c) Routine duties. These can claim a disproportionate amount of our time. Listening to the Lord is more important than doing household chores (Luke 10:39-41), even though the latter must be done. Even necessities should not be the occasion of anxiety (Matt. 6:31). Many believers are encumbered with the routine and so are lagging in the things of God.

d) Rest and recreation. For those working tirelessly in
His service our Lord advocated rest from time to time (Mark 6:31). He grew physically and socially (Luke 2:52). Yet we cannot conclude from observing His life in the Gospels that He spent a great deal of time taking it easy or engaging in everyday sports. Keeping in good condition is helpful. A rest can improve our ability to serve Him. Recreation, however, should be kept within bounds.

Making Right Decisions

Lofty principles on priorities must be translated into day-to-day actions. Decisions have to be made in determining and then implementing godly priorities in daily living.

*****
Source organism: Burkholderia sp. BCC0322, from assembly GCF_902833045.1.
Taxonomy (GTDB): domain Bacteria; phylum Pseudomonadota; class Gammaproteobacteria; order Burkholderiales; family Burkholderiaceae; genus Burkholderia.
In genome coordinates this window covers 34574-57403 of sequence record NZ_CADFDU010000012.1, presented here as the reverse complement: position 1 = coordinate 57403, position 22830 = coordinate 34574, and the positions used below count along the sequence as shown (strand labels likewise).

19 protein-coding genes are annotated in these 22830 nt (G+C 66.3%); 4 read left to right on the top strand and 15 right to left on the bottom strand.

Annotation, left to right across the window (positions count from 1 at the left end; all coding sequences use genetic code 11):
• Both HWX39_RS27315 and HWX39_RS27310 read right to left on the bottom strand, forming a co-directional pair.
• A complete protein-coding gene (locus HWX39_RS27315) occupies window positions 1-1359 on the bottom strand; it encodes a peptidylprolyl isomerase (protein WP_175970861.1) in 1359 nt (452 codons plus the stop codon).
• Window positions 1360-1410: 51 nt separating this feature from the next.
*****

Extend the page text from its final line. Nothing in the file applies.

Time Use. Many decisions hinge on time availability. We do not have time for everything that might be done or that others want us to do. Each day we do have time for everything we ought to do and that we can do. This can only be true by prayerfully and carefully “redeeming the time” (buying up opportunities). These steps may be helpful.

a) Analyze your present time use by keeping track of a typical week.

b) Cut out lower priority items and consider how to salvage fragments.

c) Consider how to do two things at once that do not conflict (eating/reading, riding/listening, exercising/fellowship, dishwashing/memorizing).